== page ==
Now these are rhetorical questions; Jesus does not really want an answer from them.  It is a bit like when a man dresses himself for church in the morning and his wife says to him, “Is THAT what you’re wearing?!”  That is not really a question.  She is not really wanting an answer.  She already has the answer.  Jesus asks a couple questions here and is prepared to answer the questions immediately.  He asks, “What is the kingdom of God like?  And to what shall I compare it?”  Then He answers – He gives two illustrations or pictures of the kingdom of God . . .

I. An Illustration From The Garden.

Verses 18 and 19 tells us, Then He said, “What is the kingdom of God like? And to what shall I compare it?  It is like a mustard seed, which a man took and put in his garden; and it grew and became a large tree, and the birds of the air nested in its branches.”  This teaching is simple and straightforward.  Jesus says the kingdom of God is like a mustard seed, a tiny, seemingly insignificant seed that grows into a large tree, so large that birds come and nest in its branches.  That which seems like nothing proves to have been the beginning of something really powerful and mighty.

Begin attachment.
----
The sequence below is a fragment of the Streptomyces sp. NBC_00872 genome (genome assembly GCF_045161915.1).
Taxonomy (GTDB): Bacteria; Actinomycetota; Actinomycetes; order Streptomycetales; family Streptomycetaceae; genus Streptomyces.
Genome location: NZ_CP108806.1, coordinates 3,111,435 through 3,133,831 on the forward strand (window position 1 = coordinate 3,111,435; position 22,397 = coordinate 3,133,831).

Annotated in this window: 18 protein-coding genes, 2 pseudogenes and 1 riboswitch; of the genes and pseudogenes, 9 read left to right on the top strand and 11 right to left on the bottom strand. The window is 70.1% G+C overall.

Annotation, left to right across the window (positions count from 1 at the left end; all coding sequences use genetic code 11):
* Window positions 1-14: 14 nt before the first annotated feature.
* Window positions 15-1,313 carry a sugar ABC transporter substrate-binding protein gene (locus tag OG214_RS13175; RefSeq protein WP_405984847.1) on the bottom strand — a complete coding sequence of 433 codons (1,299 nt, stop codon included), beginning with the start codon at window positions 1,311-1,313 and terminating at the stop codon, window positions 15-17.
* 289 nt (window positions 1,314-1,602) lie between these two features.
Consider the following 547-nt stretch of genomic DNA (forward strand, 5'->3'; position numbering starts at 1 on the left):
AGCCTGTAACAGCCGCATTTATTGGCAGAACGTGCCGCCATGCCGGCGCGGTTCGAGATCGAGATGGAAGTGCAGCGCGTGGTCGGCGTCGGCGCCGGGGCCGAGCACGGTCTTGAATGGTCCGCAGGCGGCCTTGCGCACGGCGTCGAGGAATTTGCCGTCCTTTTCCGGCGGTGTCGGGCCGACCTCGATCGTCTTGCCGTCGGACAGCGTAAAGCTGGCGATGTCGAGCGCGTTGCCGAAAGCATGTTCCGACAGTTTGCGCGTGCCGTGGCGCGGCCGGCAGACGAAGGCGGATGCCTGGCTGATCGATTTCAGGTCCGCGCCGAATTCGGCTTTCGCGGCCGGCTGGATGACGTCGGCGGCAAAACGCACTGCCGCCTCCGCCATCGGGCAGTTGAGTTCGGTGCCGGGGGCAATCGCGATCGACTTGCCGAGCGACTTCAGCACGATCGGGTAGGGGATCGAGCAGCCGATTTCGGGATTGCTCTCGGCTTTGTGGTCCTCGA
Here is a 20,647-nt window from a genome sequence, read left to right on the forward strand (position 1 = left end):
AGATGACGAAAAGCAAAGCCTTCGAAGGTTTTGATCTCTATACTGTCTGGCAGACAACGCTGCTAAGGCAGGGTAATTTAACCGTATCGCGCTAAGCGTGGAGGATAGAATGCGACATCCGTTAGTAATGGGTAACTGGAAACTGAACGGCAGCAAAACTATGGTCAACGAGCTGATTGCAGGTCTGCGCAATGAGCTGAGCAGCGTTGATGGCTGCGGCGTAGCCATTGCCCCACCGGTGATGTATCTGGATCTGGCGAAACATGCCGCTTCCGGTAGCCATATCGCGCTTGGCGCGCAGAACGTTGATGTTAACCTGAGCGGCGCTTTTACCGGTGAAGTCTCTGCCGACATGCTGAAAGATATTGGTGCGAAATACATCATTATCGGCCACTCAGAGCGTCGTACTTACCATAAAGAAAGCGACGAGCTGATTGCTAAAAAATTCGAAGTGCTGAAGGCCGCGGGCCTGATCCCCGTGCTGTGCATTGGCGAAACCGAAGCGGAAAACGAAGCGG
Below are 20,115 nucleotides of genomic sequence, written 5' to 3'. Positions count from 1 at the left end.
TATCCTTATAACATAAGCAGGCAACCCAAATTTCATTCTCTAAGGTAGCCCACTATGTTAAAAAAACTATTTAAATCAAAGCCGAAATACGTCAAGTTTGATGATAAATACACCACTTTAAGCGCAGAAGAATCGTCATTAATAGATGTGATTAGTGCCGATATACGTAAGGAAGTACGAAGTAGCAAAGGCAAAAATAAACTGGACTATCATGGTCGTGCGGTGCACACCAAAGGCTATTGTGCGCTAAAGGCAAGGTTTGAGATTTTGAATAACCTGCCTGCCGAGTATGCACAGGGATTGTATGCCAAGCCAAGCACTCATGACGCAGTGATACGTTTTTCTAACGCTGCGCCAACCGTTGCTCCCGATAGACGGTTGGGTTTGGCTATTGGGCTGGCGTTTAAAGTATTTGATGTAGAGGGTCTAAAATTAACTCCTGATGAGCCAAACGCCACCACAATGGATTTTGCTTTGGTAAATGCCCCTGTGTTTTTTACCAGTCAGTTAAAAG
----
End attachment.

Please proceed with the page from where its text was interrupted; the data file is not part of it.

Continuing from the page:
Here is an illustration from the garden.  The next illustration of the kingdom of God is . . .

II. An Illustration From The Kitchen.